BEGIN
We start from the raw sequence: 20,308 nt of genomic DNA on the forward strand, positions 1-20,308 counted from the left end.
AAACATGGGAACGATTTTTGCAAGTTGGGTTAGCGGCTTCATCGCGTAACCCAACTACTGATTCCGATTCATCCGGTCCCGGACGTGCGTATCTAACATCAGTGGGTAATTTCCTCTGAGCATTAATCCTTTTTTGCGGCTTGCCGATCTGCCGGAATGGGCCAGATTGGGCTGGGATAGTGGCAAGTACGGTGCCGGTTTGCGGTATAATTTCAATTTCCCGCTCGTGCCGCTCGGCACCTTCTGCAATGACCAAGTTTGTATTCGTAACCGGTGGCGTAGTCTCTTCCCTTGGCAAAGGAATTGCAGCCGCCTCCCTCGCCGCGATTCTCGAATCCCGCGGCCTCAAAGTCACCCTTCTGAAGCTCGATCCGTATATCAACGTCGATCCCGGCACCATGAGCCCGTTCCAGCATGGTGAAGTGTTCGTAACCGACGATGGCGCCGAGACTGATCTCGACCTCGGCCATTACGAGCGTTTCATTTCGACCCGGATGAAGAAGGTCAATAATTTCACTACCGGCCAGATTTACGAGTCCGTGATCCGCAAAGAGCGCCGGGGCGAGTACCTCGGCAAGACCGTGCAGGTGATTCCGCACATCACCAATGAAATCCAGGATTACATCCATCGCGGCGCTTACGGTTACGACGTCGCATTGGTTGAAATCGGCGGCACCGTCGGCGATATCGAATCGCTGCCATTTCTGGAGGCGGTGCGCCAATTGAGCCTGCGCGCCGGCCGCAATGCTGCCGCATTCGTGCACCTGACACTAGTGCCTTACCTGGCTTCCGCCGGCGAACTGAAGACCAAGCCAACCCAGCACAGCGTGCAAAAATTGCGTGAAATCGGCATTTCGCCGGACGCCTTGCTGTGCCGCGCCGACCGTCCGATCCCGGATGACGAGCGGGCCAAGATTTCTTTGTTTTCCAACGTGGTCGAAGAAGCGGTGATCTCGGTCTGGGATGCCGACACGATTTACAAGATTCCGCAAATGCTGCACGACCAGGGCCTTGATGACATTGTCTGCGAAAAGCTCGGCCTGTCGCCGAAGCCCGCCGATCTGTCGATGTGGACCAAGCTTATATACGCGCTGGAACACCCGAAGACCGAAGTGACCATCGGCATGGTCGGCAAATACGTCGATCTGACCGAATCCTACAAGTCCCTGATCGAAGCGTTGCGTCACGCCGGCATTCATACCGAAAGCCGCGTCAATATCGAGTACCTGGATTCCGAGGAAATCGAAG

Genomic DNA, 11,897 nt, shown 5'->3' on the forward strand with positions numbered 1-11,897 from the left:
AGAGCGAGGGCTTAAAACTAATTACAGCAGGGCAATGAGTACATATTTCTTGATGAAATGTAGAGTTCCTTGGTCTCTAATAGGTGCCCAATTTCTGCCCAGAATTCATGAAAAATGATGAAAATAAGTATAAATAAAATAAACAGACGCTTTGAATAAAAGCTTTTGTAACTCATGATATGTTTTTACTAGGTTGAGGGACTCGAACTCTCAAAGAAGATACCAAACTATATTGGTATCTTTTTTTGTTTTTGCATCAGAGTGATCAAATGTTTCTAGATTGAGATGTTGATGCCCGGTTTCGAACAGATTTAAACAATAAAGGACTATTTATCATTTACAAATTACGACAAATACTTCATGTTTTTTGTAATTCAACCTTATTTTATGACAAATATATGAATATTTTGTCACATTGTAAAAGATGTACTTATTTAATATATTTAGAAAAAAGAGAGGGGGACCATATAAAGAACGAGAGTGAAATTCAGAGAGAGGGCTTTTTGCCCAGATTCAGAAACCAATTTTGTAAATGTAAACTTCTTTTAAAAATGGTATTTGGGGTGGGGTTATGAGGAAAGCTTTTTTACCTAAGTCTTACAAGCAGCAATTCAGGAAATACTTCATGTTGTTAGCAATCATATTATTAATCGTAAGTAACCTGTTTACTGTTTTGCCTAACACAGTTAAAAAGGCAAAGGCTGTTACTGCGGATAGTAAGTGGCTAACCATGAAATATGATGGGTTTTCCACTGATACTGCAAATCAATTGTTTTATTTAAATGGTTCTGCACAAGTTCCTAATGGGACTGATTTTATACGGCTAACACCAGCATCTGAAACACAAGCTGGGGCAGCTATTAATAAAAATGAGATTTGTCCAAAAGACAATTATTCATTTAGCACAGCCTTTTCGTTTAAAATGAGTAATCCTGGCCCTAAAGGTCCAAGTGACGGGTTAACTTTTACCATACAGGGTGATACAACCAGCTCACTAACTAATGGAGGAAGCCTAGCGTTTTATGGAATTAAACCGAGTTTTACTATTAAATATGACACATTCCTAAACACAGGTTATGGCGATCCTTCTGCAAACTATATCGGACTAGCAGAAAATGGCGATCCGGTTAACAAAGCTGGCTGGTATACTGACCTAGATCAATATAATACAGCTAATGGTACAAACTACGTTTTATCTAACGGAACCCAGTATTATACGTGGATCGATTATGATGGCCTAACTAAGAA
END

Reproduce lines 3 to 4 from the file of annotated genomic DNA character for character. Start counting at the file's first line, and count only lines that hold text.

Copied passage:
Genomic DNA, 11,897 nt, shown 5'->3' on the forward strand with positions numbered 1-11,897 from the left:
AGAGCGAGGGCTTAAAACTAATTACAGCAGGGCAATGAGTACATATTTCTTGATGAAATGTAGAGTTCCTTGGTCTCTAATAGGTGCCCAATTTCTGCCCAGAATTCATGAAAAATGATGAAAATAAGTATAAATAAAATAAACAGACGCTTTGAATAAAAGCTTTTGTAACTCATGATATGTTTTTACTAGGTTGAGGGACTCGAACTCTCAAAGAAGATACCAAACTATATTGGTATCTTTTTTTGTTTTTGCATCAGAGTGATCAAATGTTTCTAGATTGAGATGTTGATGCCCGGTTTCGAACAGATTTAAACAATAAAGGACTATTTATCATTTACAAATTACGACAAATACTTCATGTTTTTTGTAATTCAACCTTATTTTATGACAAATATATGAATATTTTGTCACATTGTAAAAGATGTACTTATTTAATATATTTAGAAAAAAGAGAGGGGGACCATATAAAGAACGAGAGTGAAATTCAGAGAGAGGGCTTTTTGCCCAGATTCAGAAACCAATTTTGTAAATGTAAACTTCTTTTAAAAATGGTATTTGGGGTGGGGTTATGAGGAAAGCTTTTTTACCTAAGTCTTACAAGCAGCAATTCAGGAAATACTTCATGTTGTTAGCAATCATATTATTAATCGTAAGTAACCTGTTTACTGTTTTGCCTAACACAGTTAAAAAGGCAAAGGCTGTTACTGCGGATAGTAAGTGGCTAACCATGAAATATGATGGGTTTTCCACTGATACTGCAAATCAATTGTTTTATTTAAATGGTTCTGCACAAGTTCCTAATGGGACTGATTTTATACGGCTAACACCAGCATCTGAAACACAAGCTGGGGCAGCTATTAATAAAAATGAGATTTGTCCAAAAGACAATTATTCATTTAGCACAGCCTTTTCGTTTAAAATGAGTAATCCTGGCCCTAAAGGTCCAAGTGACGGGTTAACTTTTACCATACAGGGTGATACAACCAGCTCACTAACTAATGGAGGAAGCCTAGCGTTTTATGGAATTAAACCGAGTTTTACTATTAAATATGACACATTCCTAAACACAGGTTATGGCGATCCTTCTGCAAACTATATCGGACTAGCAGAAAATGGCGATCCGGTTAACAAAGCTGGCTGGTATACTGACCTAGATCAATATAATACAGCTAATGGTACAAACTACGTTTTATCTAACGGAACCCAGTATTATACGTGGATCGATTATGATGGCCTAACTAAGAA